Although I am not an expert, I have made a humble attempt to put together names and their meanings in this compilation. It is practically impossible to include every Sikh name in this volume. Thus this is just a sample of the great variety of names and an interpretation of their meanings. It is sincerely hoped that variations in spellings and interpretation will not offend anyone. In compilation of this book, I might have missed some names, and it there are any significant omissions and errors, I shall be pleased to be informed of the same, and will be glad to incorporate the changes in the second revised edition. I shall welcome honest and critical suggestions for the improvement and enlargement of this research work.
A great many people have provided valuable help in the compilation of this work, and I must recognize my indebtedness to them. Firstly, I must be highly grateful to the Almighty who gave me the inspiration to work on this project. It is with His kind blessings that I have succeeded in this venture. I wish to express my deepest appreciation to the knowledgeable and supportive staff of the Fraser Valley Regional Library, Library, British Columbia and Vancouver Public for their constant encouragement. Their cooperation has been gracious and wholehearted. Grateful thanks are due to the authors and scholars whose works were consulted for the completion of this book. They include Bhai Kahn Singh Nabha, professor Harbans Singh, Puran Singh Gill, Sangat Singh and Mandeep Kaur Dimpy.
Thanks are also due to my friends, professional colleagues and relatives for sharing their knowledge and invaluable suggestions for the improvement of this work. I feel indebted to my daughter Parmit Kaur who constantly assisted me for three years in the compilation of this dictionary. I wish to extend my gratitude to my wife, Amrit kaur who always inspired, encouraged and supported me for this research study. Last but not the least, my thanks are due to my son, Jasmit Singh, for his computer expertise.
Pramit Kaur Chilana is a recipient of Governor General of Canada Medal for Academic Excellence. She has won several other awards and distinctions. Currently she is enrolled as a student at the Simon Fraser University, Canada.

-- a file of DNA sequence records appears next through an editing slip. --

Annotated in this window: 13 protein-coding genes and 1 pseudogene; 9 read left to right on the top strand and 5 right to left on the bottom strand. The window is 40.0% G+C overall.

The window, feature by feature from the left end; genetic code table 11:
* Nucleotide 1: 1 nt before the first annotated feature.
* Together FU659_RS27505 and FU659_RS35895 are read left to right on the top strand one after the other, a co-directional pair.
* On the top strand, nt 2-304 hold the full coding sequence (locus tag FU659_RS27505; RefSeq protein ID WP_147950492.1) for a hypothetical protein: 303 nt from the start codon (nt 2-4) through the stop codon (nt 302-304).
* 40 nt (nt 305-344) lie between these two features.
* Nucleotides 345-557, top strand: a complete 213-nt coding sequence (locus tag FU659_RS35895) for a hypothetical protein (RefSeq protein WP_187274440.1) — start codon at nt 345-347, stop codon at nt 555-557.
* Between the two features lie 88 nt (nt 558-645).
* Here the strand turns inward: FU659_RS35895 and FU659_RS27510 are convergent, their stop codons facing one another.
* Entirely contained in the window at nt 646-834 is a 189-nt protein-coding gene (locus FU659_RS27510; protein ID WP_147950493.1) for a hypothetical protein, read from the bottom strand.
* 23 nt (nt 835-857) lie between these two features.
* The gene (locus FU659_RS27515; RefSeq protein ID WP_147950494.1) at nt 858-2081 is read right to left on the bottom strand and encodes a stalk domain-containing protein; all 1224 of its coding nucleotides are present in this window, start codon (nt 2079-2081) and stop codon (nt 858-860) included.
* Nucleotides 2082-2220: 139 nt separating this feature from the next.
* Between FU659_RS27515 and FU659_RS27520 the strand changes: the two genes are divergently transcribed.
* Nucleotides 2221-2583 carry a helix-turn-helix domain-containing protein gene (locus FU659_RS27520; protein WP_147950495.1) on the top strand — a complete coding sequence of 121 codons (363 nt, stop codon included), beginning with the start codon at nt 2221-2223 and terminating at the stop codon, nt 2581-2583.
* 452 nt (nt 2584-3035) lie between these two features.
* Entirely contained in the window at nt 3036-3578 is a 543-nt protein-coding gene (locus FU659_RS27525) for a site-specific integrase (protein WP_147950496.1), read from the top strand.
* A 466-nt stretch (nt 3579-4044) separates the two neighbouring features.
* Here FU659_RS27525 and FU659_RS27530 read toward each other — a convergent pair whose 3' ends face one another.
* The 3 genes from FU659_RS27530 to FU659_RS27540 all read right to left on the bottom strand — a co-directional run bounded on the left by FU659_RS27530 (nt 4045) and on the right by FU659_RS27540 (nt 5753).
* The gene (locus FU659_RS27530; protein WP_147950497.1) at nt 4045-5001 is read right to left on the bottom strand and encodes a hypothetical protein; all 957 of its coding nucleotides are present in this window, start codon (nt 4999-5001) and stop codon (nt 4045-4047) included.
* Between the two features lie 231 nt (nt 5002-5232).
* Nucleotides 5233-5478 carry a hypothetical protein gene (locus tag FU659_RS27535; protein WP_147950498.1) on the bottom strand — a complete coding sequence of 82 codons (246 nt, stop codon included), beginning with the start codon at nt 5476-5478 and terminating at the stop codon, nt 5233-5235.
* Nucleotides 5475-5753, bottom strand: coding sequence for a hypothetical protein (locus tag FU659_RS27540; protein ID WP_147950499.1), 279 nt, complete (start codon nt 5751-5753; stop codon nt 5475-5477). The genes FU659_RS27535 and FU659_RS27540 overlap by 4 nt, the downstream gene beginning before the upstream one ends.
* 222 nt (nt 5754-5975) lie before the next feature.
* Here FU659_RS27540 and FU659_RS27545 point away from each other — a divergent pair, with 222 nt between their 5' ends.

Ever since human beings evolved language, they have always tried to name things of everyday use, places and even animals. With the progress of social consciousness, people were also given names, as without specific names of individuals it is practically not possible to carry on day-to-day business. Everyone on this earth has a name that is a unique identification mark. All human beings are given names quite early in their life. These names are the tags that they wear for rest of their life and differentiate them from each other. The more insight a person has into the powerful influence of his/her name, the greater is the opportunity to enjoy the success he/she is capable of achieving. Some people may have many names - first name, nickname and honorific name. Each name has a power and dignity of its own. In Western culture, most of the people have three names - two given names and a surname. The given name consists of first name and a middle name. A surname is also called as the family name, or last name, that differentiates persons with similar names. All these put together form the legal name of a person. Some persons may have one or more nicknames All names have specific meanings. Since ancient times people gave someone a name with a definitive knowledge of the meaning of the name. Names often have a mysterious quality.
There is power in names because they pinpoint the reality named and give definition and identity to that reality.
Mind and thought have their origin in an abstract plane of conscious intelligence, which comes into manifest form through the symbols of language. The brain is not the source but merely the physical instrument of the mind. When a name is attached to an individual, certain specific forces of conscious intelligence are combined. They constitute the nucleus of the mind. The conscious forces combined by the name can be represented by a numerical formula in much the same way as the basic chemical element combined in a chemical compound can be represented by a chemical formula. The mental characteristics of an individual can be read from the numerical formula representing the person's name just as the characteristics of chemical compound can be read from its chemical formula.